For low-to-no-budget filmmakers, it wasn’t so long ago that stock footage and sound effects were out of our price range, and the only way to get music legally was to have someone compose it specially. Today the situation is very different, with plenty of sites out there offering material that’s not only free to download but royalty-free too. (This is an important distinction. Always read the license carefully to ensure that no further fees are due when the material is used in the territories, media and manner you wish to use it.)
Here are some of my favourite sites for free stuff. Again, please check the FAQs and licenses on these sites to make sure your intended useage is approved. If you’re serious about filmmaking, you’ll want to commission a composer, sound designer and second unit to generate original material for you, but we all have times when we need a quicker, off-the-shelf solution, and these are the places that help me out in those times.
- Detonation Films have a large number of explosions, smoke, debris and fire effects shot against blue, green or black for compositing into your own FX shots. Many are free, though there is a small charge for some. One downside is that, due to the site being quite old, the material is all in standard definition.
- Epic Slow Mo have 20 HD clips for download, including money burning, TVs being smashed up, insects flying and even a wet dog shaking itself off – all in super-slow motion.
- The official Hubble Space Telescope website has a number of “Hubblecasts” and other videos which you can download and use bits of in your own productions. It’s a great place to get CG animations of the sun and other heavenly bodies for your micro-budget sci-fi epic.
- The Prelinger Archives are a collection of vintage corporate and amateur films, including such gems as Joan Avoids a Cold: A Health Film for Children (1947). These might be useful to a documentary maker looking for footage to illustrate a period or just for comic punctuation. There are even some clips from old movies.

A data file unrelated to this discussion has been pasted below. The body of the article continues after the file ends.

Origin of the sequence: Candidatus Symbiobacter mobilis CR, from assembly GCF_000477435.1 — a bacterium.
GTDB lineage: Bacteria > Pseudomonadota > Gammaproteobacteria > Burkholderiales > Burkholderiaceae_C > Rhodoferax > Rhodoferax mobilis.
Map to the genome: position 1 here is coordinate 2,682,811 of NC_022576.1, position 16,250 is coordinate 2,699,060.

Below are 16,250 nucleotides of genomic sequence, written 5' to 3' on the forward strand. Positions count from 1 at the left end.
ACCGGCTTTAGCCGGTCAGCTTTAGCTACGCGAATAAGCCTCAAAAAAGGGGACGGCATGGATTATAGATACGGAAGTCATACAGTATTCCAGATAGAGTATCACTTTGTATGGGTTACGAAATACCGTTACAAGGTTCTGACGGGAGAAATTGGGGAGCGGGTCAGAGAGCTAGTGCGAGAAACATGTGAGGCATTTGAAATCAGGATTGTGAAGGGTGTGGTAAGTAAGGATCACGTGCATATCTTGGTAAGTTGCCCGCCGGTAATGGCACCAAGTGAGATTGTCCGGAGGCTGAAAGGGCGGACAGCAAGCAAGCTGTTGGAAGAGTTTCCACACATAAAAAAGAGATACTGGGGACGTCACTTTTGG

- Incompetech is the home of composer Kevin MacLeod (not to be confused with Kevin McCloud from off of Grand Designs, or anyone from off of Highlander). Throw a stone on YouTube and you’ll hit six hundred videos that have his music on, because he gives it away completely free. All the music on the Stop/Eject pre-production podcasts and on my comedy documentary Video8 is from Incompetech.
- CC Mixter is a site where musicians can remix each other’s work in an endless creative dialogue. It’s also very handy for filmmakers, since the Creative Commons agreement allows you to use the tracks in your productions (though beware that some tracks prohibit commercial use). I recently edited a film set at a party and we got all the background music from CC Mixter.
- Jewel Beat‘s music isn’t free, but at 99 cents per track it’s as near as damn. It’s surprisingly high quality too, with many orchestral tracks (albeit using samples) that wouldn’t be out of place in a big movie. This is where I got the music for Stop/Eject’s trailer from.
- Free SFX has a wide range of noises and is always my first port of call when I’m hunting for a sound.
- Partners in Rhyme has a collection of royalty free and public domain sound effects including animals, instruments, and human sounds and phrases.
- Sound Jay is another handy library of free sounds.
- All Music Library has a small collection of free sound effects.
- Sweet Sound Effects has plenty of epic action sounds like helicopters, gunshots and even Star Trek-style transporter beams. Nowhere on the site does it specifically say these aren’t actual Star Trek sounds that have been ripped off though…
Do you know of any more sites I could add to this list? If so, leave a comment.